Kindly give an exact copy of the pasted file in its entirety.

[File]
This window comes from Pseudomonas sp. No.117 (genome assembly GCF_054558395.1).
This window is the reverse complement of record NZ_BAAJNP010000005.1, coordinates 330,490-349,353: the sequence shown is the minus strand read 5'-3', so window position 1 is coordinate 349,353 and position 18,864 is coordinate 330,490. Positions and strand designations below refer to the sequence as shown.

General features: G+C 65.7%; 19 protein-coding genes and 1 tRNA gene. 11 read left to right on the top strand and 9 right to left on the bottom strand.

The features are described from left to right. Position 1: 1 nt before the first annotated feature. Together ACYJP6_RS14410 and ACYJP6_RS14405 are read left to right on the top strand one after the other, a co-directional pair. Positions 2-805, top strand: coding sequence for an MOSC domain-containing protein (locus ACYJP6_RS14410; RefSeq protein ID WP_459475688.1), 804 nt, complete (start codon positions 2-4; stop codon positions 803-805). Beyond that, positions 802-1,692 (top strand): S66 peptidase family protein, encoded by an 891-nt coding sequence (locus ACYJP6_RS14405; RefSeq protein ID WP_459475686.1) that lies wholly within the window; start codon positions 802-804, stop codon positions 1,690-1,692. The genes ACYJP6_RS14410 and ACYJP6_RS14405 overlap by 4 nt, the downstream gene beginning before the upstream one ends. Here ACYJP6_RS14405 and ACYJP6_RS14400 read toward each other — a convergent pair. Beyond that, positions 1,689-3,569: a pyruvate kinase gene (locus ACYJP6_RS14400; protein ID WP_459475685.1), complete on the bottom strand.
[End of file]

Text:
This window comes from Pseudomonas sp. No.117 (genome assembly GCF_054558395.1).
This window is the reverse complement of record NZ_BAAJNP010000005.1, coordinates 330,490-349,353: the sequence shown is the minus strand read 5'-3', so window position 1 is coordinate 349,353 and position 18,864 is coordinate 330,490. Positions and strand designations below refer to the sequence as shown.

General features: G+C 65.7%; 19 protein-coding genes and 1 tRNA gene. 11 read left to right on the top strand and 9 right to left on the bottom strand.

The features are described from left to right. Position 1: 1 nt before the first annotated feature. Together ACYJP6_RS14410 and ACYJP6_RS14405 are read left to right on the top strand one after the other, a co-directional pair. Positions 2-805, top strand: coding sequence for an MOSC domain-containing protein (locus ACYJP6_RS14410; RefSeq protein ID WP_459475688.1), 804 nt, complete (start codon positions 2-4; stop codon positions 803-805). Beyond that, positions 802-1,692 (top strand): S66 peptidase family protein, encoded by an 891-nt coding sequence (locus ACYJP6_RS14405; RefSeq protein ID WP_459475686.1) that lies wholly within the window; start codon positions 802-804, stop codon positions 1,690-1,692. The genes ACYJP6_RS14410 and ACYJP6_RS14405 overlap by 4 nt, the downstream gene beginning before the upstream one ends. Here ACYJP6_RS14405 and ACYJP6_RS14400 read toward each other — a convergent pair. Beyond that, positions 1,689-3,569: a pyruvate kinase gene (locus ACYJP6_RS14400; protein ID WP_459475685.1), complete on the bottom strand.